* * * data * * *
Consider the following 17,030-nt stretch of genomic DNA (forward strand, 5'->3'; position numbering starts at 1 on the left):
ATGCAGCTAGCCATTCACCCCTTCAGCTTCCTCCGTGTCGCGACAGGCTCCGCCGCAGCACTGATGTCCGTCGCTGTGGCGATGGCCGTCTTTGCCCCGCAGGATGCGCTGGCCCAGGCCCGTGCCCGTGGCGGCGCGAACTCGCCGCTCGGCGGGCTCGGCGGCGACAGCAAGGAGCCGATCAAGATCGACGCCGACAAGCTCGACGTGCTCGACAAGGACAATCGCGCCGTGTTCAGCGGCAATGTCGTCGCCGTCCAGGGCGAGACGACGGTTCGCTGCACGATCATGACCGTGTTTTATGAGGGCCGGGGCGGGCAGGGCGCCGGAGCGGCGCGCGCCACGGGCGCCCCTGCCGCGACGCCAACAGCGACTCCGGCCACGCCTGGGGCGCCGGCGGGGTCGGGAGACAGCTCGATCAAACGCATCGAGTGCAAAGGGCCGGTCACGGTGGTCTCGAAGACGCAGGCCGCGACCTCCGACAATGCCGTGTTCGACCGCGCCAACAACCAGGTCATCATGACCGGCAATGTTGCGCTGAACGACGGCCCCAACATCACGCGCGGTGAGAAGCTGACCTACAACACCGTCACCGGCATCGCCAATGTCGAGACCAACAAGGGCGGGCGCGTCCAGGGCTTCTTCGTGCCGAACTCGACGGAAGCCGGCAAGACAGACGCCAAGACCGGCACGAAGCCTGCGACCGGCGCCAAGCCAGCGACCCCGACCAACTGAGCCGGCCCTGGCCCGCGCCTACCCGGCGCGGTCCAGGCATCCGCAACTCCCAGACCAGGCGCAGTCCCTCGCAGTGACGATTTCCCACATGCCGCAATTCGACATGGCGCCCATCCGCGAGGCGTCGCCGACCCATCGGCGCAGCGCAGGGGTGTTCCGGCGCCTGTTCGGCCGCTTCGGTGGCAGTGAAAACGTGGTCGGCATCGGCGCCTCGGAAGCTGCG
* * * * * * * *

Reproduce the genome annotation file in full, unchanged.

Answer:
Consider the following 17,030-nt stretch of genomic DNA (forward strand, 5'->3'; position numbering starts at 1 on the left):
ATGCAGCTAGCCATTCACCCCTTCAGCTTCCTCCGTGTCGCGACAGGCTCCGCCGCAGCACTGATGTCCGTCGCTGTGGCGATGGCCGTCTTTGCCCCGCAGGATGCGCTGGCCCAGGCCCGTGCCCGTGGCGGCGCGAACTCGCCGCTCGGCGGGCTCGGCGGCGACAGCAAGGAGCCGATCAAGATCGACGCCGACAAGCTCGACGTGCTCGACAAGGACAATCGCGCCGTGTTCAGCGGCAATGTCGTCGCCGTCCAGGGCGAGACGACGGTTCGCTGCACGATCATGACCGTGTTTTATGAGGGCCGGGGCGGGCAGGGCGCCGGAGCGGCGCGCGCCACGGGCGCCCCTGCCGCGACGCCAACAGCGACTCCGGCCACGCCTGGGGCGCCGGCGGGGTCGGGAGACAGCTCGATCAAACGCATCGAGTGCAAAGGGCCGGTCACGGTGGTCTCGAAGACGCAGGCCGCGACCTCCGACAATGCCGTGTTCGACCGCGCCAACAACCAGGTCATCATGACCGGCAATGTTGCGCTGAACGACGGCCCCAACATCACGCGCGGTGAGAAGCTGACCTACAACACCGTCACCGGCATCGCCAATGTCGAGACCAACAAGGGCGGGCGCGTCCAGGGCTTCTTCGTGCCGAACTCGACGGAAGCCGGCAAGACAGACGCCAAGACCGGCACGAAGCCTGCGACCGGCGCCAAGCCAGCGACCCCGACCAACTGAGCCGGCCCTGGCCCGCGCCTACCCGGCGCGGTCCAGGCATCCGCAACTCCCAGACCAGGCGCAGTCCCTCGCAGTGACGATTTCCCACATGCCGCAATTCGACATGGCGCCCATCCGCGAGGCGTCGCCGACCCATCGGCGCAGCGCAGGGGTGTTCCGGCGCCTGTTCGGCCGCTTCGGTGGCAGTGAAAACGTGGTCGGCATCGGCGCCTCGGAAGCTGCG